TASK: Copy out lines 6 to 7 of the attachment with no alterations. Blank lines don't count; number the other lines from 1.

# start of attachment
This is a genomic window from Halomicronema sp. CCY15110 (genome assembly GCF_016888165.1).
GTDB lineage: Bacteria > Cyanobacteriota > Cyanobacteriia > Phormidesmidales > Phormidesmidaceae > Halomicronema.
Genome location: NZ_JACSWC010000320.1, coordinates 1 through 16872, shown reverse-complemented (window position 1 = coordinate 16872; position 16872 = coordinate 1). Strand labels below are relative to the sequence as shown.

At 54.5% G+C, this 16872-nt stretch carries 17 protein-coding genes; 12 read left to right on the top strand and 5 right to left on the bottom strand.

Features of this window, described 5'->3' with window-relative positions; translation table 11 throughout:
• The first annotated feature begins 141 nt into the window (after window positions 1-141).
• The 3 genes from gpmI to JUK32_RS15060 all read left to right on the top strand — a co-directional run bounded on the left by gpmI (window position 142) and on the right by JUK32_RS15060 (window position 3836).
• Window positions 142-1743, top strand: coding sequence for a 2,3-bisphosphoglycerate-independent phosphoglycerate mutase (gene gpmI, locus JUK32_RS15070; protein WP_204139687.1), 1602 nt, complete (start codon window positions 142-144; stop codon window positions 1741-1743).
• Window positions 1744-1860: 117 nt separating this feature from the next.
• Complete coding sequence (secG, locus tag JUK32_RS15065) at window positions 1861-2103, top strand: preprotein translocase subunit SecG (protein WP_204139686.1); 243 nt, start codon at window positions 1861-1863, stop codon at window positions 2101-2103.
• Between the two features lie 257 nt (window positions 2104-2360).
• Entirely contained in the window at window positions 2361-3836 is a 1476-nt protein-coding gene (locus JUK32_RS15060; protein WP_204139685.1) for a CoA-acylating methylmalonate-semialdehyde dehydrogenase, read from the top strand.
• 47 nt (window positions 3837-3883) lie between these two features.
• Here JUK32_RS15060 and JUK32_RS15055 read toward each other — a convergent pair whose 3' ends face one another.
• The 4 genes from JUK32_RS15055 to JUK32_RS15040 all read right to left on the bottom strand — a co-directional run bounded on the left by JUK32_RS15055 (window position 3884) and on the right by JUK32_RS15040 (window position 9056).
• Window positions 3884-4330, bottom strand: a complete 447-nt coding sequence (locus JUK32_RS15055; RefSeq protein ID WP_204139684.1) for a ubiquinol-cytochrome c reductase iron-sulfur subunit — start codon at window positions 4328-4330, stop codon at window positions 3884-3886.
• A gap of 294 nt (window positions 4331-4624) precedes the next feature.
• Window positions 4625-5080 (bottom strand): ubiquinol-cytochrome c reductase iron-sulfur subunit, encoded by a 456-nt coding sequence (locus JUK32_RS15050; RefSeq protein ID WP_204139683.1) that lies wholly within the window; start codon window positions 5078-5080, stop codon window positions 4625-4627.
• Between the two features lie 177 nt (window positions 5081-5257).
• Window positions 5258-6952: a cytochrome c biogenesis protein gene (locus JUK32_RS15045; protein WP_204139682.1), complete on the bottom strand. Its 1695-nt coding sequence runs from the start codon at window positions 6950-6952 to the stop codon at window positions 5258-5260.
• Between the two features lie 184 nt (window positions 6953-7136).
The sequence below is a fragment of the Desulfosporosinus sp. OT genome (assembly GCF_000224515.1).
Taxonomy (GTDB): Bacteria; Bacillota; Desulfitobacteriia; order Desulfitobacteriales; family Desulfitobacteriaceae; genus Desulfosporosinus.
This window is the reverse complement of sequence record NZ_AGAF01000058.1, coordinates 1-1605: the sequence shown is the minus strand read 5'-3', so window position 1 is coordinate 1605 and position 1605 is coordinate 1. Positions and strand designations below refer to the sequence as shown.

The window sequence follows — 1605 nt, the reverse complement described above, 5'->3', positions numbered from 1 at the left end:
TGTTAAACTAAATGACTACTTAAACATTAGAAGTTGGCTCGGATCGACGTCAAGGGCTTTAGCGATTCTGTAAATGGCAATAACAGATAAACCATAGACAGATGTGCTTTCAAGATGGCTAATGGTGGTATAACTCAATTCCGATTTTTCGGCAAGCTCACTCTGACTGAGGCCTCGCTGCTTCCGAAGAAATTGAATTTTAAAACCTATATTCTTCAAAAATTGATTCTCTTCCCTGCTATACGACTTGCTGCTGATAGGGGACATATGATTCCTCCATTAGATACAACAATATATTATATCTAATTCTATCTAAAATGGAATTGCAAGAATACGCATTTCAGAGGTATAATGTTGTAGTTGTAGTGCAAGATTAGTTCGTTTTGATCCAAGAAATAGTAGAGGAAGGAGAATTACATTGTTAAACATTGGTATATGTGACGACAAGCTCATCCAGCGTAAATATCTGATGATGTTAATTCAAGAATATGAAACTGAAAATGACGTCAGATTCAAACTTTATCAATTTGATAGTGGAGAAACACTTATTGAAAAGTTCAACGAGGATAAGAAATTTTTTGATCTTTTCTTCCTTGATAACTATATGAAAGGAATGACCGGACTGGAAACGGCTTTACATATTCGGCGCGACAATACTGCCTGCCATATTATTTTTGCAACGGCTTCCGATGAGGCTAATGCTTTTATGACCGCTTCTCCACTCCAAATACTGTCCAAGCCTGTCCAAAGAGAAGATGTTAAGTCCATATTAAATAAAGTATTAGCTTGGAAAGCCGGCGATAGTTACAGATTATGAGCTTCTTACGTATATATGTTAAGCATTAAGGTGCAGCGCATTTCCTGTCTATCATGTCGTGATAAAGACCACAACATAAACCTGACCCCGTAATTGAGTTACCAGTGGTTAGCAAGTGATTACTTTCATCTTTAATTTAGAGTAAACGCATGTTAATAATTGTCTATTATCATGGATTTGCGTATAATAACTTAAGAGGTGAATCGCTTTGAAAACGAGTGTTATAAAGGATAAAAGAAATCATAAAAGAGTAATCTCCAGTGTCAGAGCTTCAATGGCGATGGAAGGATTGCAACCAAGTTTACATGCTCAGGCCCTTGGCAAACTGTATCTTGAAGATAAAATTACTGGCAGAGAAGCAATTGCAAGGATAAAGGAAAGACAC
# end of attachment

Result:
• The first annotated feature begins 141 nt into the window (after window positions 1-141).
• The 3 genes from gpmI to JUK32_RS15060 all read left to right on the top strand — a co-directional run bounded on the left by gpmI (window position 142) and on the right by JUK32_RS15060 (window position 3836).